Commercial, Energy Efficiency - August 26, 2016
Energy benchmarking pays off for NYC buildings
A 2009 law requiring thousands of New York City buildings to report their energy use every year has been effective in cutting consumption, the city said Aug. 24.
Over the past three years, 3,000 consistently reporting buildings have cut greenhouse gas emissions by 8% and energy use by 6%, according to a new progress report from Mayor Bill deBlasio's office. The 2009 law, which applies to city- or privately owned buildings more than 50,000 square feet, mandates the reporting of energy and water use — a practice commonly called benchmarking — annually in the U.S. EPA's online tool, the Energy Star's Portfolio Manager, and use the tool to submit data to the city. The total number of buildings affected by the law is approximately 15,000, the city said.
The full report was published by Crain's New York Business. Although some of the energy and greenhouse gas emissions reduction was likely due to retrofits or upgrades, "experts said the overall numbers prove the law's basic idea: owners will reduce their power consumption if they see how much energy they are using compared with other buildings of similar size," Crain's reported.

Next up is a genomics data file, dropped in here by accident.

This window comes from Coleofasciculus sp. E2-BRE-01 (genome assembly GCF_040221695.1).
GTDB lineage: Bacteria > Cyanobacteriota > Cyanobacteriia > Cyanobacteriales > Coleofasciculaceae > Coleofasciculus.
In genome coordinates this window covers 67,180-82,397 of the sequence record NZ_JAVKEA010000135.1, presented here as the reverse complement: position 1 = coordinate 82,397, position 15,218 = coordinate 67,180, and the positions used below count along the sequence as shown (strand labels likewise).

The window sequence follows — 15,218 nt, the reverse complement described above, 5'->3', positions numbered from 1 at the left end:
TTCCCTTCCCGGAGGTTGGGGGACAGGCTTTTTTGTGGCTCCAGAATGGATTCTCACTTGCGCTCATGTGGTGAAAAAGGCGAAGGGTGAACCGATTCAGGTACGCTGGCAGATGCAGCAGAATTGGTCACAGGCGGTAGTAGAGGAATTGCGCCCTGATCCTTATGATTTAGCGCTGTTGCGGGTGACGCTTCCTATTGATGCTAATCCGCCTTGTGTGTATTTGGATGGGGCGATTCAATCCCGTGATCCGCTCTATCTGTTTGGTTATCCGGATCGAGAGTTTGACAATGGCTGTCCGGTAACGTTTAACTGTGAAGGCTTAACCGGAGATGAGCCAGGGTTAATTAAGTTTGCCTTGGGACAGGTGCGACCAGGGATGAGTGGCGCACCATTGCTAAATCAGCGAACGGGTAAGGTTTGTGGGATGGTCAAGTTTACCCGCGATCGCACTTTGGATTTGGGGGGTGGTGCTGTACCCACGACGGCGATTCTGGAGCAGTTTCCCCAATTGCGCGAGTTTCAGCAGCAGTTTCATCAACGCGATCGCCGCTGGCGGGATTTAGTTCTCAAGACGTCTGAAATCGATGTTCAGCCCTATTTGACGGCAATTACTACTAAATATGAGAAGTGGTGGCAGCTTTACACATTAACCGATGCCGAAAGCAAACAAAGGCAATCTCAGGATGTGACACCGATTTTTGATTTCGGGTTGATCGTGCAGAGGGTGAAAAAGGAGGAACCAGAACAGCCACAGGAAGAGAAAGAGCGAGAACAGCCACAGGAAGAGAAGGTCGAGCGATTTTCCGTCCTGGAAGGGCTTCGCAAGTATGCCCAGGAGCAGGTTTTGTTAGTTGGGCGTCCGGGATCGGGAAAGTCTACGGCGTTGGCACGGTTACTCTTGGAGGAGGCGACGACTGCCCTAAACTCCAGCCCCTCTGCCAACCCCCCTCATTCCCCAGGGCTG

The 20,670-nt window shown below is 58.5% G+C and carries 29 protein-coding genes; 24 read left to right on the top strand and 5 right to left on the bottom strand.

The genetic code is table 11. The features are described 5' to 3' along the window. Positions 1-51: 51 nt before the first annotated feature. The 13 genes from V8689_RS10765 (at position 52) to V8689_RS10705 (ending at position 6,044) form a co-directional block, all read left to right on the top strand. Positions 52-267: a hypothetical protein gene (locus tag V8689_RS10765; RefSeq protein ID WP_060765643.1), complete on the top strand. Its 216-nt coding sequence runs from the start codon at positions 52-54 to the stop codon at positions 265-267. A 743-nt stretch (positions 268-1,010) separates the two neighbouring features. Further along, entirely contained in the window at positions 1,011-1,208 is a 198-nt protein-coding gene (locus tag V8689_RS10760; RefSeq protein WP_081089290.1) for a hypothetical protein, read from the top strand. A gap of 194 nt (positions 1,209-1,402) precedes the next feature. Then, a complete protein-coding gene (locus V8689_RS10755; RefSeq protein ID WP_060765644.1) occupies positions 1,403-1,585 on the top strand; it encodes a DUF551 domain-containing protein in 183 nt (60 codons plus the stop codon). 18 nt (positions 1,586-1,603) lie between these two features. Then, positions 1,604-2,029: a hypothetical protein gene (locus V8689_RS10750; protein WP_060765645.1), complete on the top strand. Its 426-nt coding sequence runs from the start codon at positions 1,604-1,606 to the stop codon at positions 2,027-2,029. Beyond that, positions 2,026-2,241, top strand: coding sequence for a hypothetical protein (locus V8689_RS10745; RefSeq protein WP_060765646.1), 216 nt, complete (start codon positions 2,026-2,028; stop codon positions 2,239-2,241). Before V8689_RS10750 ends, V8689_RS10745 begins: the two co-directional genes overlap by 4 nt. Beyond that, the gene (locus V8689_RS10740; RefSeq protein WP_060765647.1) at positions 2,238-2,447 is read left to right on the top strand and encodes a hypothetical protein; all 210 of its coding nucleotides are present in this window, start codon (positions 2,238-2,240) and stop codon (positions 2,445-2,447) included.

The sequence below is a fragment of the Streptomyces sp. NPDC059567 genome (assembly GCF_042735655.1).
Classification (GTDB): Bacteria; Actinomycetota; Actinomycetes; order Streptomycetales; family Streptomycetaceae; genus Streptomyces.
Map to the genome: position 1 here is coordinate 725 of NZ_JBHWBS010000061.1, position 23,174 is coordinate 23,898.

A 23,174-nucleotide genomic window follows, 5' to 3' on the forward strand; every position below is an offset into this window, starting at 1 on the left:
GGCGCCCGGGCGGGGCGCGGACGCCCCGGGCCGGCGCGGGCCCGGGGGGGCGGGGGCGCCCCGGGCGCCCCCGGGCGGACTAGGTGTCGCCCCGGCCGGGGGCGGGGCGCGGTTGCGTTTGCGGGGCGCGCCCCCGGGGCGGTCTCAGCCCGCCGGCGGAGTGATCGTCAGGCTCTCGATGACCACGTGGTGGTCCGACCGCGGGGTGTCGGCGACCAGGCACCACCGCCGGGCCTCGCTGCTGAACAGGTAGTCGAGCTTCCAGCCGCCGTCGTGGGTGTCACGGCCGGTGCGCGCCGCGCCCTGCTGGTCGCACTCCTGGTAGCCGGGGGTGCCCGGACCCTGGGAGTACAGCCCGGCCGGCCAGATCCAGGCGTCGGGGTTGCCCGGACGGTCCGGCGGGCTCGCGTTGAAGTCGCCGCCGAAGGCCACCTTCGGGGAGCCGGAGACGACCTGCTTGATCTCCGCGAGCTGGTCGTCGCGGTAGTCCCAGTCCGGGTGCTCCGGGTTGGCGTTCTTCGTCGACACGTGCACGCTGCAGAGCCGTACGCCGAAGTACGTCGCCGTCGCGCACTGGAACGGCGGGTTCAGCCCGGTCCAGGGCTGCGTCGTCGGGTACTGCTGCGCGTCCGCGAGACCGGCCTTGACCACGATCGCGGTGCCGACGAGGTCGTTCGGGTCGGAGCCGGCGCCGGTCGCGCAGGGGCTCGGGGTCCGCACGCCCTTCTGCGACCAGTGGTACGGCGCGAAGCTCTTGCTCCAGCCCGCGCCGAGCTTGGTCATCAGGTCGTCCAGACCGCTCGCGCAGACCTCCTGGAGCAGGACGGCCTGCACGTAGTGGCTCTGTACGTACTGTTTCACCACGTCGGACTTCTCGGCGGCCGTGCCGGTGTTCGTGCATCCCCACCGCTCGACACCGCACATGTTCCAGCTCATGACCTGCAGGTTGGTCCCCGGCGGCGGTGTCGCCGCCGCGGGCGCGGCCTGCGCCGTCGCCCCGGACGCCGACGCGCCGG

"Some owners have probably wondered whether all the new regulations on energy use was just a grand paper exercise," Russell Unger, executive director of Urban Green Council, which worked alongside the mayor's office and New York University's Center for Urban Science and Progress on the report, said in a statement. "This report tells us 'absolutely not.' Hard data shows the new city laws are having their intended impact, and it's substantial. With the active cooperation of NYC's real estate industry, we've cut building energy use. And thanks to the data trove we have from these new laws, every year we learn more and more about buildings and where to aim our future efforts."
The report is expected to serve future work that can lead to a reduction in greenhouse gas emissions and encourage the expansion of detailed benchmarking to improve the energy efficiency of buildings across the five boroughs, the city said. The mayor's office considers the task of improving the energy efficiency of city buildings an integral aspect of it's "OneNYC" commitment to reduce greenhouse gas emissions by 80% from 2005 levels from 2050, commonly referred to as "80x50."
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